My Personal Code of Ethics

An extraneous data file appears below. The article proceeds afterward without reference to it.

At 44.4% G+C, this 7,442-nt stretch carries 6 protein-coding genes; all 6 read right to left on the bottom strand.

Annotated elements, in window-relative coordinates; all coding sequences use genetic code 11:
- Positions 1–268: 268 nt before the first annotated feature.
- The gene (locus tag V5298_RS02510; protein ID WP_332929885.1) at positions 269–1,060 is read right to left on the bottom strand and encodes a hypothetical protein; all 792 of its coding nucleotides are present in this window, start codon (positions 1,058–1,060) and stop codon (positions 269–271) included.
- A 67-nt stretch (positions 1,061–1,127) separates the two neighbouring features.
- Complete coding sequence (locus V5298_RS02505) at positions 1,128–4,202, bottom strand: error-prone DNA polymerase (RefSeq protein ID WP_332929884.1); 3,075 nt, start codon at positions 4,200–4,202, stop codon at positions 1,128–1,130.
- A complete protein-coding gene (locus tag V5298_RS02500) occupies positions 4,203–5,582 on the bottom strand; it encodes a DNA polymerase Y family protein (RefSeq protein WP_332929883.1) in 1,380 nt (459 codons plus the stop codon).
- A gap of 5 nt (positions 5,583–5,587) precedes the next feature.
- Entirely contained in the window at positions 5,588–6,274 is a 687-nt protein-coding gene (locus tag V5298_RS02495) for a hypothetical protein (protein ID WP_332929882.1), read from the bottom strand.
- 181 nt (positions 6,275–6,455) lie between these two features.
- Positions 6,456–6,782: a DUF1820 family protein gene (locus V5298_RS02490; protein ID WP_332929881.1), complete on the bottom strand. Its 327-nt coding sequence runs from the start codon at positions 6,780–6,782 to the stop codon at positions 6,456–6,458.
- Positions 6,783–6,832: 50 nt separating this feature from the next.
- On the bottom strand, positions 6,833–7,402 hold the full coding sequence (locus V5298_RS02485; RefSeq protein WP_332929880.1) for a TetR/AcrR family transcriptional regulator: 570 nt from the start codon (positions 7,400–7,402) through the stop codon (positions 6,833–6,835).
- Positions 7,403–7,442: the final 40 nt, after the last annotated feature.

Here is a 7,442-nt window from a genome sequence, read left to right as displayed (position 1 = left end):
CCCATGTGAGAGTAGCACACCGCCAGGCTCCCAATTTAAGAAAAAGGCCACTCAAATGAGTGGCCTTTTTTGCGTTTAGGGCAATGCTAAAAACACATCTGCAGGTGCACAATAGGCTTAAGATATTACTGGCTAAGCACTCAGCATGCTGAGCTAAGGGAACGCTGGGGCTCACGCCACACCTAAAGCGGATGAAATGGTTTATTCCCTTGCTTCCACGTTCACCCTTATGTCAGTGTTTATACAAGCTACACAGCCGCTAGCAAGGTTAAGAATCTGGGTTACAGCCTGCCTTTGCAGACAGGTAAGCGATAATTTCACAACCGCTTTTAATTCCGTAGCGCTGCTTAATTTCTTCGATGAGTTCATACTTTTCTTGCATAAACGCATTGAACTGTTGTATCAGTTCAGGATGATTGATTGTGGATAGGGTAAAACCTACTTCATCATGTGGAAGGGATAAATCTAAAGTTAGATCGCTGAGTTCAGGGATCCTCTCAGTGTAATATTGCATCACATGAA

The modern world is not concerned with ethics. More often than not, people’s main aspiration lies in wealth, the appearance of having such or the realities of life without. And yet, for all our advancements and the deepening of our understanding our past and how that may play into our future — human beings are speeding towards a disastrous end to the abundance of the planet Earth. In trying to understand why and asking myself what I can do to be a source of change, I have had to be self-critical and truly step out of myself to listen to and learn from others. It was this continuous practice of challenging and limiting my ego over the years that drove my motivation to be radically honest focus on improving the material conditions of the marginalized I believe that the source of unethical behavior stems from lack of self-reflection and, in connection. lack of reverence for life in all forms. In this essay, I explore in depth how this belief has shaped my moral code, informs my character and principles and guides my present understanding of life and my interpretation of ethical exercises.